There are two paths we could follow for the packaging of the subsets. We could keep them in a filesystem such as the current system packs, or we could store them in an archive such as tar or dump format. Using an archive format is more efficient in disk space and time to read all of the contents back for an installation. On the other hand, we need a filesystem hierarchy anyway to allow people remote access without copying everything local. If this filesystem hierarchy could be an actual Athena system pack, then it requires no or little additional disk space to make a release also available as Layered Athena.
One way then to identify the files making up a subset is to use a subscription list or other similar mechanism to describe portions of a larger hierarchy. We will use synctree for this because of the flexibly of its rules files. If we find that we need something more efficient and/or network friendly, synctree can be enhanced to use statfiles full of checksums similar to the way track does now. We recommend synctree over track even without this because it is more flexible and easier to port.
There are two different actions that synctree implements here. Subsets can be copied local, or made available locally while remaining on the fileserver. Rather than require two different synctree rules files, we will only use one but it gets run through the m4 macro pre-processor before it is used. We use m4 rather than cpp because cpp behaves too differently on different platforms, particularly with newer C compilers where it does tokenizing. The name of each subset being used will be defined, as will an operation variable which is either ``link'' or ``copy'' specifying whether the subset is to be copied local or symlinked in. The rules files for each subset in use will be concatenated together and fed to synctree to actually do the copy.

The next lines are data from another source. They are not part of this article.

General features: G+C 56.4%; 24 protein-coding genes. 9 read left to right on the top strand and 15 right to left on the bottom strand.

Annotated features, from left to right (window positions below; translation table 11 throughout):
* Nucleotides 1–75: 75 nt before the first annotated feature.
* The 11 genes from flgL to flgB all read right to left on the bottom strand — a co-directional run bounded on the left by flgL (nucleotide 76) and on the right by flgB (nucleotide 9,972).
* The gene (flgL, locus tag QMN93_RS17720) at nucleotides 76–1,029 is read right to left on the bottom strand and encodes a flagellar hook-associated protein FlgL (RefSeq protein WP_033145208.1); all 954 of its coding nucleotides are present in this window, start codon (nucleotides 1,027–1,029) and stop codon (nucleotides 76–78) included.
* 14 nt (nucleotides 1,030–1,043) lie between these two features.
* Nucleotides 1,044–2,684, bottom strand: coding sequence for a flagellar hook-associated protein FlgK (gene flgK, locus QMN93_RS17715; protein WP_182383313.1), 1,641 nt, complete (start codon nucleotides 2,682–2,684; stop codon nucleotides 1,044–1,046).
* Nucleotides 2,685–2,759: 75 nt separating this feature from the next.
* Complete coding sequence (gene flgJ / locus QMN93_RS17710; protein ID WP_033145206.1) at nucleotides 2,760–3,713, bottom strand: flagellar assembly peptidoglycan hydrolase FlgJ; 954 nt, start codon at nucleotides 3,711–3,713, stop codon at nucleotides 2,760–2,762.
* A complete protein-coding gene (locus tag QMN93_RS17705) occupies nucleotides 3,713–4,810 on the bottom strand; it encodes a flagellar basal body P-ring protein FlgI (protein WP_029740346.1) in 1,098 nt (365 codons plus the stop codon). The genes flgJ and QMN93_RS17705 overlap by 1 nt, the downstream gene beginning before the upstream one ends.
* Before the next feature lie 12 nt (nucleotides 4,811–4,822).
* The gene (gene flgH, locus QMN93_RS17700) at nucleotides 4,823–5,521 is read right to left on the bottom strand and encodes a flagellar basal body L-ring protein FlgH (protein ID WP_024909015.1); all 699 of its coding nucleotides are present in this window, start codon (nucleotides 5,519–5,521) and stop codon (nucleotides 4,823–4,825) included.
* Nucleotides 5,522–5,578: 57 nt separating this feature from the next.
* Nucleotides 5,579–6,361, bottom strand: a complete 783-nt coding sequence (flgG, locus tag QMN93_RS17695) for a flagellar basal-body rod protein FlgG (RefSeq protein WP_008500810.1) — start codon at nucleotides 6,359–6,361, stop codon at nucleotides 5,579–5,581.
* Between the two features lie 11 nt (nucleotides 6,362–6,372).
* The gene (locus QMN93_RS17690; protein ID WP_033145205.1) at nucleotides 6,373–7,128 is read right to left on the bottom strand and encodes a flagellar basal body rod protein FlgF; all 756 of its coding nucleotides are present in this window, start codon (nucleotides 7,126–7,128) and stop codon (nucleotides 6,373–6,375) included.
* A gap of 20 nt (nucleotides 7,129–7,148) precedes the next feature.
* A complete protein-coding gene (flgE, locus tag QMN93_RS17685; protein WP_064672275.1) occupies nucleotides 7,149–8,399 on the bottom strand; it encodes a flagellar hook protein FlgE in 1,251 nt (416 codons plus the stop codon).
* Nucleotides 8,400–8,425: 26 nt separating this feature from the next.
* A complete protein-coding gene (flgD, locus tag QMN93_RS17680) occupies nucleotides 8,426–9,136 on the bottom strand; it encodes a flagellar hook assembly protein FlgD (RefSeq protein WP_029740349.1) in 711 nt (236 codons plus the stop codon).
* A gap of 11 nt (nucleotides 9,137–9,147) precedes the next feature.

So a subset will consist of a system pack and several files: the configuration file, a synctree rules file, an add script, and a remove script.